With Lily on life support at the hospital, RJ's decision regarding who to take to the winter formal has been made for him(see episode #1.11, "Lily Pad."). Despite feeling guilty over the ... See full summary »



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Episode credited cast:
Rest of cast listed alphabetically:
Mrs. Miran
Mrs. Swanson
Mrs. Pretnar
James Luca McBride
Robin Pretnar (as Ciena Rae)
Craig Susser


With Lily on life support at the hospital, RJ's decision regarding who to take to the winter formal has been made for him(see episode #1.11, "Lily Pad."). Despite feeling guilty over the manner in which that decision was made, RJ promises Jenny that he'll make this the best formal ever. Unfortunatley this effort proves to be difficult for everyone when she and Miles find that Max is taking Robin Pretnar to the dance, even after Robin seemed to accept a date with Miles. Can he still make this a night he and Jenny can both enjoy? Or will other distractions bring their lives to ruin? Written by Daniel Timothy Dey

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23 August 2010 (USA)  »

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User Reviews

The Years of Decay
22 October 2010 | by (Finland) – See all my reviews

They actually managed to invent a way out of "The Male Character Does the Right Thing" Ending! But before delving into that, a few words on the series in general.

The makers intended the series to be a cross between The Wonder Years (1988 – 1993) and Superbad and they've succeeded admirably. As someone who grew watching The Wonder Years, I can say that The Hard Times... updates that show perfectly by roughly the 20 years that have passed since it was on. The Guardians of Morality might see this and Superbad as a sign of the moral decay in entertainment over the years, but luckily they can't change the fact that the times *have* changed and what was once completely unacceptable is now just raunchy. Besides, The Hard Times... truly has a *heart*, even if some viewers have a hard time seeing it for all the rudeness. That said, this really needs an *unbleeped* release (I see it's out on DVD, but the release is said to be of low quality).

So this is the Season Ender. Picking up from the wonderful cliffhanger of the previous episode (although those who have seen Final Destination and Mean Girls might see the surprise coming), it's now time to deliver. And this does. One thing *hasn't* changed since The Wonder Years was on and it's "The Male Character Does the Right Thing" Ending: In the beginning the guy wants the hot girl, but by the end, he comes to see that the ordinary girl is really the right one. Take American Pie, for example. The problem with such an ending is that this kind of behavior is *completely* too mature for youth aged roughly 15 to 18. Therefore all believability is lost. Let the scholars argue why this ending is almost the only one existing in American TV and cinema, but elsewhere in the world, the other ending is just as viable. The ordinary girl may just have to stay a virgin.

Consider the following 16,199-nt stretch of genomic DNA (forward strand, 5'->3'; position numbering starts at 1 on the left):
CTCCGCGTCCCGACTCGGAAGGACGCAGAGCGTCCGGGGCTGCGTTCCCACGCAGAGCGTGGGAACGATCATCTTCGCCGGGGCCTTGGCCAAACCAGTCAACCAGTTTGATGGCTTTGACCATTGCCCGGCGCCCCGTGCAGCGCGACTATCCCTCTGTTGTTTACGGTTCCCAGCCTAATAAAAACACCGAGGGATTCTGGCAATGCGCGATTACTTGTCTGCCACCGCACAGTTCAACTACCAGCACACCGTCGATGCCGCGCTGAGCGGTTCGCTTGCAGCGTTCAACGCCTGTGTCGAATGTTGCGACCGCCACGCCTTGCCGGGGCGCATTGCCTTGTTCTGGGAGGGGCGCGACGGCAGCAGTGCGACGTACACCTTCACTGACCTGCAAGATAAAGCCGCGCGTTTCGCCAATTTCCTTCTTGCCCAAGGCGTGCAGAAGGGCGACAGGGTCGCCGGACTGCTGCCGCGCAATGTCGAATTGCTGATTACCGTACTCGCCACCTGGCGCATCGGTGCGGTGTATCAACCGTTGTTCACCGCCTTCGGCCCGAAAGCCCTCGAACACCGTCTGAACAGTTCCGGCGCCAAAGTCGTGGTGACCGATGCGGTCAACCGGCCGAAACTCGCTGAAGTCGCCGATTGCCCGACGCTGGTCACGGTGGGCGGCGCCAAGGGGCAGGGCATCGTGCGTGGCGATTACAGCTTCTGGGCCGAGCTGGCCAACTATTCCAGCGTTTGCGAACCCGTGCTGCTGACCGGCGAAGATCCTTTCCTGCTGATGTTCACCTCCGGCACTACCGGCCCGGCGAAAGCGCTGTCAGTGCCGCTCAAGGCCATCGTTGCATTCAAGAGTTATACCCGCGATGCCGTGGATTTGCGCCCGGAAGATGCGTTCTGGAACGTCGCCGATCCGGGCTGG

The cliffhanger threw the cards into the air: with Lily hit by the bus, it suddenly became possible for RJ to get it on with Jenny. The show-runners had found a way out of "The Male Character Does the Right Thing" Ending! But then they chickened out: Lily was not killed, only hospitalized. Deduct one star. Then RJ got Lily's mother's blessing to go and have fun. Add one star. Then Jenny kissed RJ who didn't seize the moment, but rushed to Lily's side. NO YOUTH IS THAT NOBLE. Deduct two stars. Then Lily woke up and RJ had sex with her, being on top of her despite the injuries she had suffered. Deduct one star. Then Lily died (apparently). Add one star. The result: 8/10. The show-runners had a chance to do something almost unheard of: to kill Lily when she was still a virgin and to have RJ do what hormonally hyperactive teens do. That would have been nothing short of revolutionary, but they compromised by shuffling the cards in a way that the ending would be deemed morally righteous, as the title already informs us. This is an opportunity squandered. Life is not fair and even a teenage sex comedy (maybe *especially* a teenage sex comedy) should reflect that. Miles, Max and Suzanne are acting like *real* teenagers - why is RJ so noble? Especially considering his parents example? Even Jenny is believable since girls mature faster and girls *do* break up with A-holes like Max. Let fairy tales be fairy tales - The Hard Times... is, after all, taking place in the real world. Exaggerated, but still real. Here's hoping they don't manage to resuscitate Lily. That may sound harsh, but unless RJ starts dating Jenny in Season Two, this series is going nowhere.

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